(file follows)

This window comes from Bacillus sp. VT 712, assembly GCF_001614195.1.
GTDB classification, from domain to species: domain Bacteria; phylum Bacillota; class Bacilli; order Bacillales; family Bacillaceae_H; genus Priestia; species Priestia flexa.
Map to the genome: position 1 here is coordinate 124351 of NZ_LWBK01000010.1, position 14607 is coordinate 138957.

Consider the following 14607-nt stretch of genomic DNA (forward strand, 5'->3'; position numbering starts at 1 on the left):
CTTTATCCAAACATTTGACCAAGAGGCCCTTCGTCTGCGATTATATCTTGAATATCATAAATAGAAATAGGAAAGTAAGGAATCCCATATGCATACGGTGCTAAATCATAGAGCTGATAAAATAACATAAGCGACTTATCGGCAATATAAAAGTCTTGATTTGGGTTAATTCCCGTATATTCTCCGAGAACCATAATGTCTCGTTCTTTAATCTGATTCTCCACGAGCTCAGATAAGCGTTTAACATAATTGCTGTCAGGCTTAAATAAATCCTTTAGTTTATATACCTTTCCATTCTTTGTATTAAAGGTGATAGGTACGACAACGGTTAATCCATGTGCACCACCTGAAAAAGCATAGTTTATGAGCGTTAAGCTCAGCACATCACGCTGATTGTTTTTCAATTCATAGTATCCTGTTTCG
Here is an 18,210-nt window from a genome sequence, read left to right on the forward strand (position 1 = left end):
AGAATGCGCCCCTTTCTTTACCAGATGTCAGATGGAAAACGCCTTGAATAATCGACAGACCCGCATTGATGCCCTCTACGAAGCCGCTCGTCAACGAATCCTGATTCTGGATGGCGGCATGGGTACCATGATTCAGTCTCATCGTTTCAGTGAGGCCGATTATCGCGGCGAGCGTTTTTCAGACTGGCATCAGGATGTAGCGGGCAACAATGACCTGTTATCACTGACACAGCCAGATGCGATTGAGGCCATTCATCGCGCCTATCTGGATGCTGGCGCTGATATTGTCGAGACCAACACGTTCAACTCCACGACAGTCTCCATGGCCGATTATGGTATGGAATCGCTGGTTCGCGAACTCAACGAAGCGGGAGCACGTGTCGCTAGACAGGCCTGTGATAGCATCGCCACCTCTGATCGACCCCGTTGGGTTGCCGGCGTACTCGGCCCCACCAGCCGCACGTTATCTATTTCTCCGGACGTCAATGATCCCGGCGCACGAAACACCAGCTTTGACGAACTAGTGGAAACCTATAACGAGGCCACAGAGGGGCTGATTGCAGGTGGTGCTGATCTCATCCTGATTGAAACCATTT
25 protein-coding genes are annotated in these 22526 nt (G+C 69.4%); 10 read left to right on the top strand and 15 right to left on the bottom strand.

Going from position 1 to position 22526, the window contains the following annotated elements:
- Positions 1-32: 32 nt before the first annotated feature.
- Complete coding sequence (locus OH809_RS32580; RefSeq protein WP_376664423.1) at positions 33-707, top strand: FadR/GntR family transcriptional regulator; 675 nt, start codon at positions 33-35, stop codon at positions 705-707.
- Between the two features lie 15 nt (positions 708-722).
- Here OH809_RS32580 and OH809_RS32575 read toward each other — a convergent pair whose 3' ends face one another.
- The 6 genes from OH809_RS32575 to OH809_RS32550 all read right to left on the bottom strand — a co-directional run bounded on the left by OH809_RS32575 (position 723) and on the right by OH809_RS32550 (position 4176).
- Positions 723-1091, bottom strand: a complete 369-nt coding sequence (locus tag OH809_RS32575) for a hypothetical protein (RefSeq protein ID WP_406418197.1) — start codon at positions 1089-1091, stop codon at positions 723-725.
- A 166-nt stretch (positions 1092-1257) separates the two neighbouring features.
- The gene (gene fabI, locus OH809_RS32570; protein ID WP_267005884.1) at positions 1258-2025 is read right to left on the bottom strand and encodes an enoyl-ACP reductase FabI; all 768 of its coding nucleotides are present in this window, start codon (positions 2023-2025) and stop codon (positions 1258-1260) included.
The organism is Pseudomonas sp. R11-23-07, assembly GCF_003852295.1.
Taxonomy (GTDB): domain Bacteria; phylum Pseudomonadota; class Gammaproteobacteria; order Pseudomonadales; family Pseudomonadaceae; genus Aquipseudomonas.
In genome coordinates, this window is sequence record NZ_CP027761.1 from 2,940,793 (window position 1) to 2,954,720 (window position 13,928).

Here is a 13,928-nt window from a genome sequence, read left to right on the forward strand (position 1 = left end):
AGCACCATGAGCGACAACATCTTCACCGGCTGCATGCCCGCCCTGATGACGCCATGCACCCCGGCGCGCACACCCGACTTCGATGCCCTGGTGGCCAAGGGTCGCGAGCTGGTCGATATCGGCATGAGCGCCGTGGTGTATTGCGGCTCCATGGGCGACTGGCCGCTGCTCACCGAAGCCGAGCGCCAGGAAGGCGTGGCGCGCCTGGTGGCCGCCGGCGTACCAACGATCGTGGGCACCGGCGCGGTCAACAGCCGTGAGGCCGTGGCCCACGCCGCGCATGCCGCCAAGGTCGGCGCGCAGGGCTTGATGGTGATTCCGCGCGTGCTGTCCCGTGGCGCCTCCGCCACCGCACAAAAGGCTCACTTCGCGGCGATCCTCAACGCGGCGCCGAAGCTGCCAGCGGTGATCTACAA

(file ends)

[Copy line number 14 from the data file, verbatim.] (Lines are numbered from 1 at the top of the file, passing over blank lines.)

- The 6 genes from OH809_RS32575 to OH809_RS32550 all read right to left on the bottom strand — a co-directional run bounded on the left by OH809_RS32575 (position 723) and on the right by OH809_RS32550 (position 4176).